Wednesday, June 23, 2010

Frederick Guthard: His Last Will and Testament (1791)

Frederick Guthard, probably as a young child, immigrated to the New World at the port of Philadelphia with his father Heinrich Guthard on August 30, 1737 from what we now know as Germany. The ship "Samuel" had brought them to their destination after a several months long journey from Germany to Rotterdam (of the Netherlands) and across the Atlantic Ocean. He settled in Pennsylvania. In 1790, he lived in the township of Exeter, population 893, comparable to most of the towns in Berks County at that time. This was rural farm country.

On Friday, May 6, 1791, Frederick and those close to him knew he didn't have much longer to live. His family helped draw up his last will and testament, and Frederick scrawled his signature on the piece of paper confirming his wishes for the distribution of his real estate and personal property. Within two days of that last stroke of the pen in his hand, he had departed this world and his body was buried near Schwarzwald Reformed Church in Exeter, PA. The church shared the name "Schwarzwald," the Black Forest of southwestern Germany, not far from Frederick's homeland.

217 years after Frederick Guthard's death, and about 100 miles southeast of his place of burial, one of his 6th great grandsons (yours truly) held Frederick's will in his hands. The yellowed and faded loose papers were neatly organized in a manilla folder in the files of the Register of Wills office in the Berks County Courthouse in Reading, Pennsylvania. I made photocopies, and in June 2010, I finally took a good look at my ancestor's estate record and transcribed it into a PDF document which you can easily view.

Take a look for yourself at the exquisite handwriting of the will in the image below (you can right-click on the image and open it in a new window to read it).

Frederick's will indicates he was survived by his wife Maria Catherina; six sons - John, Henry, William, Jacob, Frederick, and Peter; and two daughters, Catherina (widow of Isaac Wagner) and Magdelina (widow of Elias Wagner). The name "Frederick" has been very common along my Goodhart family line. Beginning with this Frederick Guthard of 1791, seven of my eight paternal ancestors have "Frederick" either as a first or middle name. Frederick means "peaceful ruler" in Old German.

Frederick was most likely a farmer, judging from the inventory of items listed in his will. Even if he had another primary occupation, the quantity of livestock and crops indicate he was able to live off the land he owned. For livestock, he had two cows, an old horse, six old sheep, three lambs, 6 "hoggs," five pigs (hogs are older and heavier than pigs), and "a half share of 4 hives of Bees." His crops consisted of wheat, rye, clover, indian corn, and flax. A "winowing fann" would have been used to remove the inedible parts of the grain crops. With a "flax brake," a "cloath press," and a spinning wheel, he (or other family members) were able to make linen bags, clothes, sheets, and various cloths, using the flax available on the land - or wool from his sheep. He was also part owner of an apple mill. Considering he had a grind stone, a crosscut saw, and an axe and hammer, he could have cut down trees on his land for firewood or to make furniture (or even his home).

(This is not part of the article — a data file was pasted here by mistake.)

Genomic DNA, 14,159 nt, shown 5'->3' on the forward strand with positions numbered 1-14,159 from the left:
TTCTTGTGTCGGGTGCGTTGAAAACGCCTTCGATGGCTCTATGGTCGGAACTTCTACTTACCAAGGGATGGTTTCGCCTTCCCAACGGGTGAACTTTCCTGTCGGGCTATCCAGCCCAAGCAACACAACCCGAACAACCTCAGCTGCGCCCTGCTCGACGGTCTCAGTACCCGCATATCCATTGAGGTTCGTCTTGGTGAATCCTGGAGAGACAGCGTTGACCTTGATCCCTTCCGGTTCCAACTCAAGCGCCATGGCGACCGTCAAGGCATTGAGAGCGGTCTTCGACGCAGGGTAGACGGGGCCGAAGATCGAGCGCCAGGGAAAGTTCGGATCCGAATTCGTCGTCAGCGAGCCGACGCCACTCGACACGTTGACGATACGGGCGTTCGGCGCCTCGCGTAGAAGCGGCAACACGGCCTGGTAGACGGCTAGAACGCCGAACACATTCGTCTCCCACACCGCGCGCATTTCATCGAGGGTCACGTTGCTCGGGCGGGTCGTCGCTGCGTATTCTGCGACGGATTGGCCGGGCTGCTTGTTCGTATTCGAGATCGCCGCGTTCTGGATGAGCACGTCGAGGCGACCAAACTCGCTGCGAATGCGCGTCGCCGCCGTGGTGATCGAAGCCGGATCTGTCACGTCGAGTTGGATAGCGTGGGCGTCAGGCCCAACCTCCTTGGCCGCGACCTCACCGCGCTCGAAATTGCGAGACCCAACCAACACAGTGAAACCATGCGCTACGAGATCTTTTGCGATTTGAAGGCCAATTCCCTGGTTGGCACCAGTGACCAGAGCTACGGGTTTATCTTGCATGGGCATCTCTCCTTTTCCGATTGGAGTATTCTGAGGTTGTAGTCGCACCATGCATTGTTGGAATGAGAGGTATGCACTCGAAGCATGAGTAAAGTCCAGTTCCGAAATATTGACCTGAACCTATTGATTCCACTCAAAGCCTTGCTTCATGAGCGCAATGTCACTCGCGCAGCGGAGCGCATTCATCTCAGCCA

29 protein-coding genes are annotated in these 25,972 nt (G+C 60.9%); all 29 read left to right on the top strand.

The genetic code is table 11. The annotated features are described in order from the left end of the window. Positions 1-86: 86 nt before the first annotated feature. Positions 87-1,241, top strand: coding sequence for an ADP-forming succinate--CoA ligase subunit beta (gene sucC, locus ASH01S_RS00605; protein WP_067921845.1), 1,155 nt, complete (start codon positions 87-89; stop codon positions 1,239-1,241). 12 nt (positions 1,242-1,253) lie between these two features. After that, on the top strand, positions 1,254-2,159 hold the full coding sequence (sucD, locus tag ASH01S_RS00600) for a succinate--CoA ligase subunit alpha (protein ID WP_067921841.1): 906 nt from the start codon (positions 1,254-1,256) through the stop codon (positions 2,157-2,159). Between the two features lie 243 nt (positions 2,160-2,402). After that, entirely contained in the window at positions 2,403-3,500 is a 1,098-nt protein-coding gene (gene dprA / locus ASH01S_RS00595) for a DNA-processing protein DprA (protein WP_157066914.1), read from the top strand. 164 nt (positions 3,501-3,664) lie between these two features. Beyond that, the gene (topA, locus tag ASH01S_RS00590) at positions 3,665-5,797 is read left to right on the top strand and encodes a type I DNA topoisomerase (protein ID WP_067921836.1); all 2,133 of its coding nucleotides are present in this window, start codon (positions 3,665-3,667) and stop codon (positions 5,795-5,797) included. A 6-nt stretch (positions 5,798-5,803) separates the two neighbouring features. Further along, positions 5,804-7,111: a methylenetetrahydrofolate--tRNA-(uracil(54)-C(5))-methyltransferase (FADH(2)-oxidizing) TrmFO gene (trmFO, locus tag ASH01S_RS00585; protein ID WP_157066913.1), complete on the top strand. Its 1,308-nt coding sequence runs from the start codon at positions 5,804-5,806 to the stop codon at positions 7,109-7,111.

Clothing was made of various materials - linen, flax, leather, felt, and even velvet. The family certainly could have produced the first four materials, but I'm unsure if they could have made the velvet "jacket" and "breeches." Velvet was probably not easy to make or come by.

He must have had an adequate kitchen (where his wife or daughters most likely worked considering the time period). He had a ten plate stove for cooking, along with kettles and pots. There was plenty of pewter kitchenware - more than a dozen plates, two dishes, two "basons" (basins - possibly used for keeping things cold), thirteen spoons, and a quart (for holding or serving drinks?). There was enough dining ware to serve the entire family and some guests.

He had a 30 hour clock, so they could keep track of the time.

Religion played a role in Frederick's life, as can be inferred from the place of his burial and the Christian references in the first paragraph of his will. He also owned a book of the new and old testament, as well as a "Folio German Bible." Oh, how I wish I could find that particular bible! Perhaps someone in another line of the family now possesses it.

I am fascinated with the knowledge that Frederick had a collection of various coins and currencies. I wonder where he got these - traveling? Did he hold onto these when he left Europe to come to Pennsylvania? Or were they passed down from his mother or father? In his possession were seven half Johannes coins (from Portugal), four Guineas (from England), eighteen French crowns, and 21 Spanish dollars. Since they assessed the value of all of Frederick's items, one can also get a sense of how much each of these currencies were worth in 1791 in Pennsylvania.

Frederick apparently had slaves according to his will, though they were not counted in the 1790 census. The slaves were considered one of the family debts in the inventory. Much of the money from the sale of Frederick's property was disbursed to neighbors. The reasons for this disbursement are not made known - maybe they were payments for services or products, before and after Frederick's death.

Frederick's wife Maria Catherina was given a third of the share of his personal property, and according to Frederick's will, she initially was to be given one third of the purchase money from the sale of his real estate. However, Maria Catherina later affirms (with her mark - meaning she was unable to write) that she was instead intended to receive one third of the interest made from his real estate. Was this a genuine mistake in the original will? Probably. Though it is interesting to think about the family discussion regarding this matter.

All told, the entirety of the financial matters seems to have been settled on or around June 17, 1792, more than a year following Frederick's death.